I went to ‘Vacation Bible School’, I went to a Wednesday Night program (called AWANA), I did all that I could to excel at this endeavor. My second year at “Vacation Bible School” was the first time that i actually walked down between the pews, kneeled down, and asked God to save my soul. I was in tears as I did that, I am still not sure if they were tears of joy or tears of fear or pain, I just know that I did it. I really, truly, wanted to be the best little christian that I could be…

Shortly after my parents divorced, at which point I was either 7 or 8, I was given a bible, from a woman, at a church that my mother was taking us to. I think that this was the first bible that was ever truly mine. It was a pretty bible too, it was white on the outside and put a lot of the verses in red on the inside. When I asked the woman who had given it to me why some of the verses were in red, she said that they were many of the verses that are cited during your average Sermon. That, of course, intrigued me.

I began to read the book just wondering why the passages that they ( the preachers ) quoted were so few and far between. Within about an hour I knew exactly why there were only a few of the passages in red; There are only a few passages that the Preacher ever wants you to see. It took me a couple of weeks, and I didn’t understand some of it, but, I read the bible, cover to cover. The Bible (at least the King James version of it) is rife with adultery, murder & incest. Were it not for the fact that religions are basing their lives on the damn thing, it might be on the best-seller list as just one hell of a novel.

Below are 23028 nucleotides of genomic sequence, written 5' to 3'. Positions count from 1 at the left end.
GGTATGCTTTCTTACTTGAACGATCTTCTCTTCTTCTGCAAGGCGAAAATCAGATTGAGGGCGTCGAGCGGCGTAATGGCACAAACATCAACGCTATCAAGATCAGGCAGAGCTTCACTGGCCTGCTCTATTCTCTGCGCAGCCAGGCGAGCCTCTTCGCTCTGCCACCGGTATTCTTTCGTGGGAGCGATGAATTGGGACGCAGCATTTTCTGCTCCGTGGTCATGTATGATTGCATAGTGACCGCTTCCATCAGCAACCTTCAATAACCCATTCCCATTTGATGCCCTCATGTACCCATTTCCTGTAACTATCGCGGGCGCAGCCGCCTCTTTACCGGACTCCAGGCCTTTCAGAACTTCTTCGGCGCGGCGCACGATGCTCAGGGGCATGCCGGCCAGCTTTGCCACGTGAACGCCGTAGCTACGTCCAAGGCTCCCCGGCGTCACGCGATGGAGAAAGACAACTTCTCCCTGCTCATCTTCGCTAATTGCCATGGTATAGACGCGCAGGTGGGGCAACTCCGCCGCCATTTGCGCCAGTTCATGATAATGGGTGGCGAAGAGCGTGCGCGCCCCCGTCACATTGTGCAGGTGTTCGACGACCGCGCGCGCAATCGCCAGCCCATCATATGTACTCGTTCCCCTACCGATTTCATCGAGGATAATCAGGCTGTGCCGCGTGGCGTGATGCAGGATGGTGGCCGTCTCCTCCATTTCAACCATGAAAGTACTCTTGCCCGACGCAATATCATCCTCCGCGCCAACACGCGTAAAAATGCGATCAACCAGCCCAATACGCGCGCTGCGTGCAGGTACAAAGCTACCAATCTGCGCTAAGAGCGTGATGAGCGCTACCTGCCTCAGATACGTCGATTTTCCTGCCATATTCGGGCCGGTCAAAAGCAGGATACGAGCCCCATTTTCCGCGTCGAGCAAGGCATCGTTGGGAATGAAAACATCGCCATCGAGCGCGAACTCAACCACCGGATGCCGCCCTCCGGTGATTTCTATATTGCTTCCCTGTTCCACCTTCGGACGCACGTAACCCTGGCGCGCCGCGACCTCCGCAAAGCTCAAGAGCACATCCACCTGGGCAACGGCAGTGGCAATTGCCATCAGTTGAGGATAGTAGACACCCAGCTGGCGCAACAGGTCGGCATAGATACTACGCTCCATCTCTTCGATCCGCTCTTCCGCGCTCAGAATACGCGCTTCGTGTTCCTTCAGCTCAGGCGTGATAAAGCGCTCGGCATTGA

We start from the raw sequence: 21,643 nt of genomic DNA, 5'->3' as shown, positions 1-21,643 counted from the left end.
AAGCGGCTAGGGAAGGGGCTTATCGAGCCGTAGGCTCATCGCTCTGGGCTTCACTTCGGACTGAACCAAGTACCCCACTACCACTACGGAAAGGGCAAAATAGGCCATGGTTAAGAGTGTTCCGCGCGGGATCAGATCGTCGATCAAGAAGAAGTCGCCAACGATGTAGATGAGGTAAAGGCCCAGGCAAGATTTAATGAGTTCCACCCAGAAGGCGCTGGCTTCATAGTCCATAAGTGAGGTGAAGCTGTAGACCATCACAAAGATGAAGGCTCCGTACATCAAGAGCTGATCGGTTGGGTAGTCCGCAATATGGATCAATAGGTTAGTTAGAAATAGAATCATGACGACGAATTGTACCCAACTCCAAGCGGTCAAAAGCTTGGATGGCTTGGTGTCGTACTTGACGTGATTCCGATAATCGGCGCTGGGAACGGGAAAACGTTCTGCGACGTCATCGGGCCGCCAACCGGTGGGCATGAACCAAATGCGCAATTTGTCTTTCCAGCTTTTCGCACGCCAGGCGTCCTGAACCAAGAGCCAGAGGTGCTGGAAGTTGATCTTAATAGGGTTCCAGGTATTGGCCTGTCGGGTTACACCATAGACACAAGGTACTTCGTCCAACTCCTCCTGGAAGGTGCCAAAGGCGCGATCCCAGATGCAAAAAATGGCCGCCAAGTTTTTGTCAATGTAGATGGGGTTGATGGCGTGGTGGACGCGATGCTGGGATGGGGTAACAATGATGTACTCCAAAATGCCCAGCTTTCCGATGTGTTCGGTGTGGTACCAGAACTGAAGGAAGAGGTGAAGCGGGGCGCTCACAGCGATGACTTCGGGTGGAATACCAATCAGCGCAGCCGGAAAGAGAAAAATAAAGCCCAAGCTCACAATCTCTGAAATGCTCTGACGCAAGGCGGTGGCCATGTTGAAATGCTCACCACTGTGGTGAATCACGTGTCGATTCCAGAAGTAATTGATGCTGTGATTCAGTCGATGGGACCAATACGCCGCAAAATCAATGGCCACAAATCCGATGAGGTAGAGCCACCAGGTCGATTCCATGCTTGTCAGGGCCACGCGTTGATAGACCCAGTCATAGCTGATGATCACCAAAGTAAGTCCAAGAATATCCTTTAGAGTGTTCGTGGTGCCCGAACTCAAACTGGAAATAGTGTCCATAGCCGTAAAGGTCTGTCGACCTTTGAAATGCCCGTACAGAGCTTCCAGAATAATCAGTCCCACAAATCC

Even after that epiphany, it took me almost four years before I just gave up and said that all religion is bullshit. I can not cite a single incident that led to this, there had been overwhelming scientific evidence for years, I had avoided it. There was some point where I just thought, okay, enough. It is all crap, life is not being governed by some higher power. If it is, I am certainly gonna be screwed for putting the fingers to the keyboard to write this.

The issue of “cognitive dissonance”, it seems, really does exist. It kept me from giving up on religion for a very long time. Now that I am free of the religious pull, I wonder how I ever got suckered into that garbage. Of course I was a child of parents who were sending me to church so that they could have some nooky time. Had my parent’s actually been religious, I might be writing this from the other side of the fence.

• The strange thing is that I do believe in Karma (to an extent). If you wrong someone, that wrong will come back to you. I don’t think that that implies a religion though. That is something that I keep in mind when I deal with people who are really irritating me (though they may not know it). If you treat your peers the way that you would want them to treat you, this would not be an issue. Unfortunately, the christian community is too involved in what everyone else is doing wrong to find fault in their own actions. Oh, to be so blissfull and naive…

Wrongs have a way of Righting themselves.

One Reply to “On Religion”

  1. Pingback: The word of God? Not so much